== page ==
For more information or to send in news and photos: Phone: 01 651 6205


26 Gazette 15 May 2014


FastSport russia never lose their grip in irish game: The Republic of Ireland women’s senior team suffered a disappointing 3-1 defeat to Russia in their FIFA World Cup qualifier at Tallaght Stadium. Two early goals from Ekaterina Sochneva and Ekaterina Pantyukhina put the Russians firmly in control and, although Fiona O’Sullivan pulled a goal back after 35 minutes, the visitors regained their grip on the game with a third goal just before half-time when Pantyukhina got her second of the night. The introduction of Stephanie Roche midway through the first half certainly lifted the Irish performance and the Peamount United striker almost got them back into the game during the second period when her long-range effort came crashing off the crossbar. The result consolidates Russia’s position in second place in Group 1, five points ahead of Ireland.

rugby: kearney, toner and jennings win big at annual irupa awards

Leinster stars top of class 

THE Hibernia College IRUPA Rugby Players’ Awards for 2014 took place last week with an array of Dublin and Leinster rugby stars saluted for their achieve-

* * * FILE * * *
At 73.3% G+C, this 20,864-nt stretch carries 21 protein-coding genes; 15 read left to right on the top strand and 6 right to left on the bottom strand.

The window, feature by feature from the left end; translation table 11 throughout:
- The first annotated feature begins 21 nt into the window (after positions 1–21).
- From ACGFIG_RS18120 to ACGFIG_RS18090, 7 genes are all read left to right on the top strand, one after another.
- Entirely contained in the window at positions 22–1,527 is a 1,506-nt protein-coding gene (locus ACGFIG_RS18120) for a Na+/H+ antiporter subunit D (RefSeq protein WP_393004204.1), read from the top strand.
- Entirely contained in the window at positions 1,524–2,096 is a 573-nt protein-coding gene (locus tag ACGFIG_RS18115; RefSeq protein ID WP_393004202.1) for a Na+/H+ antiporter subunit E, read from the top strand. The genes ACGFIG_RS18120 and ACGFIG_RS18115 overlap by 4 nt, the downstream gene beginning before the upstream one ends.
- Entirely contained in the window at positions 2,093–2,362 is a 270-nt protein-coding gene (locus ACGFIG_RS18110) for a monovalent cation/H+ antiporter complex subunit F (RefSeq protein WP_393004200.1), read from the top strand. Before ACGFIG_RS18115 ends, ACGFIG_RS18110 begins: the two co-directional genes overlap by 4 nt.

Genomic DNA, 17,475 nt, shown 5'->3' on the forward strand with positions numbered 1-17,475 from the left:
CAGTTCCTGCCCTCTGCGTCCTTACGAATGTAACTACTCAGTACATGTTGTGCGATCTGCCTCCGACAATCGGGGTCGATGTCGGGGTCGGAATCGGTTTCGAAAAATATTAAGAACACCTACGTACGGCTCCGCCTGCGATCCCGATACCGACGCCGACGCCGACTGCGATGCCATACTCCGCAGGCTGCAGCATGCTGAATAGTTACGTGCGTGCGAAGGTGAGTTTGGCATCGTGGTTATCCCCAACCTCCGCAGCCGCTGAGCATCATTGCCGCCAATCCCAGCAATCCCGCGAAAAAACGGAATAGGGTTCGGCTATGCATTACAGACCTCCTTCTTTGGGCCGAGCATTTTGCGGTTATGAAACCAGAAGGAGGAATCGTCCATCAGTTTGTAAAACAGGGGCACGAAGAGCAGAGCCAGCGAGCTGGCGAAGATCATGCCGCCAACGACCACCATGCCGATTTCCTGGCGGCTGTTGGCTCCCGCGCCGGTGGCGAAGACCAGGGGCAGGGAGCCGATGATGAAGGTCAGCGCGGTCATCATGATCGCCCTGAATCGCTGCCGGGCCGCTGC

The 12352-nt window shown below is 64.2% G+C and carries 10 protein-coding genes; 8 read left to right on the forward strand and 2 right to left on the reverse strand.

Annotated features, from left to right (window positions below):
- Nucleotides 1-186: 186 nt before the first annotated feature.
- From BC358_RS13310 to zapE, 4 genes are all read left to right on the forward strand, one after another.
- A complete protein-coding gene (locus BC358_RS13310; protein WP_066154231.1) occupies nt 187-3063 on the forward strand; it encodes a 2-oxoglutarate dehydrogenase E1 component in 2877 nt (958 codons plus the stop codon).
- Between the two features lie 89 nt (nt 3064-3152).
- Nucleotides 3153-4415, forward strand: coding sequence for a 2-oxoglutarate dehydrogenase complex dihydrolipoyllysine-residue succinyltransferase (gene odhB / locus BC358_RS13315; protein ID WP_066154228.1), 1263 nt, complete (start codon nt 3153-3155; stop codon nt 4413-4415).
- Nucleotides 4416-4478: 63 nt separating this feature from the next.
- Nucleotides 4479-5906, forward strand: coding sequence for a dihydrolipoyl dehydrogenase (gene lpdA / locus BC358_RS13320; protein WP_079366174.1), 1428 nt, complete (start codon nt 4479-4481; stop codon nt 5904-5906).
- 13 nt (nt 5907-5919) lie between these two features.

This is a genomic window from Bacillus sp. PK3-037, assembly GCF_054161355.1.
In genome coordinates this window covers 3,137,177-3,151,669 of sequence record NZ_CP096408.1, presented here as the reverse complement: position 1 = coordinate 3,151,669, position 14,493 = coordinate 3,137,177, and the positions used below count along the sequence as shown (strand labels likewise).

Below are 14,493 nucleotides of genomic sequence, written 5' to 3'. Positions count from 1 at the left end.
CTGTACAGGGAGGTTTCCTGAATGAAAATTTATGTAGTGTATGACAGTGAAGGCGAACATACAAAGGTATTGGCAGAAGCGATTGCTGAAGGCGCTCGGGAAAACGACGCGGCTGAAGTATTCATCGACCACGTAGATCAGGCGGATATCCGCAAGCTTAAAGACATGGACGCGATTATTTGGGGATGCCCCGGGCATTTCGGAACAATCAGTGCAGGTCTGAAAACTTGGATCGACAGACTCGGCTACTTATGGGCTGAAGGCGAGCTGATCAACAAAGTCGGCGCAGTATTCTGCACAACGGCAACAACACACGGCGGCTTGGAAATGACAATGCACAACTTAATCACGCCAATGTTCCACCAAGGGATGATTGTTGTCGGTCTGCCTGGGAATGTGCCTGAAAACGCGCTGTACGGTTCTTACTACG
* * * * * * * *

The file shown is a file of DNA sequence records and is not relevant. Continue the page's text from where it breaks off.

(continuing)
ments in the season just ended at the Double Tree by Hilton on Burlington Road. The event is Ireland’s only national awards ceremony for the sport and celebrates the best in Irish rugby and the

achievements of the professional players both on and off of the field. Among the local players hailed for their 2013-14 performances were Rob Kearney, who won the VW Try of the Year for his intercept try

Mike Ross, Supporters’ Player of the Year Devin Toner and Kevin McLaughlin

Brian O’Driscoll, Rob Kearney and Dr Sean Rowland with Omar Hassanein, IRUPA

against New Zealand during Ireland’s heartbreaking defeat to the world champions in the Autumn International series. Devin Toner was presented with the Newstalk 106-108fm Supporters’ Player of the Year as chosen by listeners of Off the Ball. Additionally, Leinster’s Shane Jennings was awarded the Hibernia College Medal for Excellence, which rewards on field effort combined with off field commitment to the game. Nominees were voted by their peers but were also judged on their contribution to the sport through community involvement, education, work and charitable initiatives.

The inaugural BNY Mellon Women’s Sevens Player of the Year 2014 as voted by members of the Sevens squad was presented to Nicole Cronin. She won for her consistent performances during the qualification tournaments for the Olympic Games in Rio in 2016. In a season of standout performances and memories, members of the public voted Ireland’s 6 Nations title win as the Powerscourt Hotel Rugby Moment of the Year via Twitter. The award was collected by Gordon D’Arcy and Ireland team manager Michael Kearney. Omar Hassanein, c h i e f e xe c u t i ve o f IRUPA, said: “Winning an IRUPA award is the